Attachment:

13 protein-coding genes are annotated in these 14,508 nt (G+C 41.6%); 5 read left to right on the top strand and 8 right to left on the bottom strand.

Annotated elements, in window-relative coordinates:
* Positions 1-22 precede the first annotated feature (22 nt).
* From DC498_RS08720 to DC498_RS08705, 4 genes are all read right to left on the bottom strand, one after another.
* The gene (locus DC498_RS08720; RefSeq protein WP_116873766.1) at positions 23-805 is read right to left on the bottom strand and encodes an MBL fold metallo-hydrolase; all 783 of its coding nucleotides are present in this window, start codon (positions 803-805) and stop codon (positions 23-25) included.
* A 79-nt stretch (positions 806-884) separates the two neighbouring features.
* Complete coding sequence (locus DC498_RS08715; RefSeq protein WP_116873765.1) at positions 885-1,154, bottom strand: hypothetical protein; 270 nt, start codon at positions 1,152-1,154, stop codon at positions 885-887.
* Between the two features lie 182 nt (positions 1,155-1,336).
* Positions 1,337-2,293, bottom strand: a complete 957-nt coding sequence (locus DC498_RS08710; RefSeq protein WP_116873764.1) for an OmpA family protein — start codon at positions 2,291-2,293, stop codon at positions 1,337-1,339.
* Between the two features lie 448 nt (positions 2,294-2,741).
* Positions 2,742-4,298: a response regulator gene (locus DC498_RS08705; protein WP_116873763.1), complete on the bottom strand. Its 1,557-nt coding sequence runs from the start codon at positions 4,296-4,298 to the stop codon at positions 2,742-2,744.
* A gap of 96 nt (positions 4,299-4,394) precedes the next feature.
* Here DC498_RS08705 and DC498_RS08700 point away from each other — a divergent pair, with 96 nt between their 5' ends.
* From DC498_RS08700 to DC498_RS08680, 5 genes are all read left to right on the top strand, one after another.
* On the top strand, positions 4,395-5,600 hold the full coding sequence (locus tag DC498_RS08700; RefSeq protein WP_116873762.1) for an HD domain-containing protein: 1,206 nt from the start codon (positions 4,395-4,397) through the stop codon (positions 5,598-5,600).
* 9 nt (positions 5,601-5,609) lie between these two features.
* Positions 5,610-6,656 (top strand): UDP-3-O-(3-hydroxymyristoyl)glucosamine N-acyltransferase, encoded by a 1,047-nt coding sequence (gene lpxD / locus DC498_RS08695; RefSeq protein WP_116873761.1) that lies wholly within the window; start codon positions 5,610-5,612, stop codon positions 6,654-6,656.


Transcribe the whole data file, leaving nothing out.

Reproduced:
13 protein-coding genes are annotated in these 14,508 nt (G+C 41.6%); 5 read left to right on the top strand and 8 right to left on the bottom strand.

Annotated elements, in window-relative coordinates:
* Positions 1-22 precede the first annotated feature (22 nt).
* From DC498_RS08720 to DC498_RS08705, 4 genes are all read right to left on the bottom strand, one after another.
* The gene (locus DC498_RS08720; RefSeq protein WP_116873766.1) at positions 23-805 is read right to left on the bottom strand and encodes an MBL fold metallo-hydrolase; all 783 of its coding nucleotides are present in this window, start codon (positions 803-805) and stop codon (positions 23-25) included.
* A 79-nt stretch (positions 806-884) separates the two neighbouring features.
* Complete coding sequence (locus DC498_RS08715; RefSeq protein WP_116873765.1) at positions 885-1,154, bottom strand: hypothetical protein; 270 nt, start codon at positions 1,152-1,154, stop codon at positions 885-887.
* Between the two features lie 182 nt (positions 1,155-1,336).
* Positions 1,337-2,293, bottom strand: a complete 957-nt coding sequence (locus DC498_RS08710; RefSeq protein WP_116873764.1) for an OmpA family protein — start codon at positions 2,291-2,293, stop codon at positions 1,337-1,339.
* Between the two features lie 448 nt (positions 2,294-2,741).
* Positions 2,742-4,298: a response regulator gene (locus DC498_RS08705; protein WP_116873763.1), complete on the bottom strand. Its 1,557-nt coding sequence runs from the start codon at positions 4,296-4,298 to the stop codon at positions 2,742-2,744.
* A gap of 96 nt (positions 4,299-4,394) precedes the next feature.
* Here DC498_RS08705 and DC498_RS08700 point away from each other — a divergent pair, with 96 nt between their 5' ends.
* From DC498_RS08700 to DC498_RS08680, 5 genes are all read left to right on the top strand, one after another.
* On the top strand, positions 4,395-5,600 hold the full coding sequence (locus tag DC498_RS08700; RefSeq protein WP_116873762.1) for an HD domain-containing protein: 1,206 nt from the start codon (positions 4,395-4,397) through the stop codon (positions 5,598-5,600).
* 9 nt (positions 5,601-5,609) lie between these two features.
* Positions 5,610-6,656 (top strand): UDP-3-O-(3-hydroxymyristoyl)glucosamine N-acyltransferase, encoded by a 1,047-nt coding sequence (gene lpxD / locus DC498_RS08695; RefSeq protein WP_116873761.1) that lies wholly within the window; start codon positions 5,610-5,612, stop codon positions 6,654-6,656.